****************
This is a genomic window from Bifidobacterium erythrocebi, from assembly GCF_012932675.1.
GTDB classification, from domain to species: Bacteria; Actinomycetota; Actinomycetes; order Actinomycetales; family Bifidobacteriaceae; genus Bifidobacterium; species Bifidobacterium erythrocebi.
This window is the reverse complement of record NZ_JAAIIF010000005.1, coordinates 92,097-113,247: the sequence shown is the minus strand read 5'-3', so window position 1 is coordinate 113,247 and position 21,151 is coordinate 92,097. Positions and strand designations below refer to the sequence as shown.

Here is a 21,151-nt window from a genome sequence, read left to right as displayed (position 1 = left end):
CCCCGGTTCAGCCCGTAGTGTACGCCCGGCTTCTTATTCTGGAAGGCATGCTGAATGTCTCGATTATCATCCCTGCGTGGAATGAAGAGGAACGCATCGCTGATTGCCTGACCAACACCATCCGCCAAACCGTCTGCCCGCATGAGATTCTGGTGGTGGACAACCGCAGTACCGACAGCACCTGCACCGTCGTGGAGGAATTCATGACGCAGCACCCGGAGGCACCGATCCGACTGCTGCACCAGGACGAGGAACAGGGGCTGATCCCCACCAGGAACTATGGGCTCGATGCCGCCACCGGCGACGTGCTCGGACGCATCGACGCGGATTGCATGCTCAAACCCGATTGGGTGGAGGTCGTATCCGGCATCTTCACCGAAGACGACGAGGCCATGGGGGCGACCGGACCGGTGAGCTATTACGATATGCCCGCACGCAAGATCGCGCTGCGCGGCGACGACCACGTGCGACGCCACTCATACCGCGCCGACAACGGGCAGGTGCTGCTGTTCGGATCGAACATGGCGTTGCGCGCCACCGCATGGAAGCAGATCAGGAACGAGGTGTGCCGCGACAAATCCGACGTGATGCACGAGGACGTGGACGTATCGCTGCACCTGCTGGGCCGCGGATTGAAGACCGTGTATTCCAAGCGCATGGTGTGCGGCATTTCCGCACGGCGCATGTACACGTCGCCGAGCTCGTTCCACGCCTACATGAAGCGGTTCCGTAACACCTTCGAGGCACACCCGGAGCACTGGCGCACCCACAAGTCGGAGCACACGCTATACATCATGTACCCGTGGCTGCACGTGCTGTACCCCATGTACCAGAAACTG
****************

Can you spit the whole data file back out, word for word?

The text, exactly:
This is a genomic window from Bifidobacterium erythrocebi, from assembly GCF_012932675.1.
GTDB classification, from domain to species: Bacteria; Actinomycetota; Actinomycetes; order Actinomycetales; family Bifidobacteriaceae; genus Bifidobacterium; species Bifidobacterium erythrocebi.
This window is the reverse complement of record NZ_JAAIIF010000005.1, coordinates 92,097-113,247: the sequence shown is the minus strand read 5'-3', so window position 1 is coordinate 113,247 and position 21,151 is coordinate 92,097. Positions and strand designations below refer to the sequence as shown.

Here is a 21,151-nt window from a genome sequence, read left to right as displayed (position 1 = left end):
CCCCGGTTCAGCCCGTAGTGTACGCCCGGCTTCTTATTCTGGAAGGCATGCTGAATGTCTCGATTATCATCCCTGCGTGGAATGAAGAGGAACGCATCGCTGATTGCCTGACCAACACCATCCGCCAAACCGTCTGCCCGCATGAGATTCTGGTGGTGGACAACCGCAGTACCGACAGCACCTGCACCGTCGTGGAGGAATTCATGACGCAGCACCCGGAGGCACCGATCCGACTGCTGCACCAGGACGAGGAACAGGGGCTGATCCCCACCAGGAACTATGGGCTCGATGCCGCCACCGGCGACGTGCTCGGACGCATCGACGCGGATTGCATGCTCAAACCCGATTGGGTGGAGGTCGTATCCGGCATCTTCACCGAAGACGACGAGGCCATGGGGGCGACCGGACCGGTGAGCTATTACGATATGCCCGCACGCAAGATCGCGCTGCGCGGCGACGACCACGTGCGACGCCACTCATACCGCGCCGACAACGGGCAGGTGCTGCTGTTCGGATCGAACATGGCGTTGCGCGCCACCGCATGGAAGCAGATCAGGAACGAGGTGTGCCGCGACAAATCCGACGTGATGCACGAGGACGTGGACGTATCGCTGCACCTGCTGGGCCGCGGATTGAAGACCGTGTATTCCAAGCGCATGGTGTGCGGCATTTCCGCACGGCGCATGTACACGTCGCCGAGCTCGTTCCACGCCTACATGAAGCGGTTCCGTAACACCTTCGAGGCACACCCGGAGCACTGGCGCACCCACAAGTCGGAGCACACGCTATACATCATGTACCCGTGGCTGCACGTGCTGTACCCCATGTACCAGAAACTG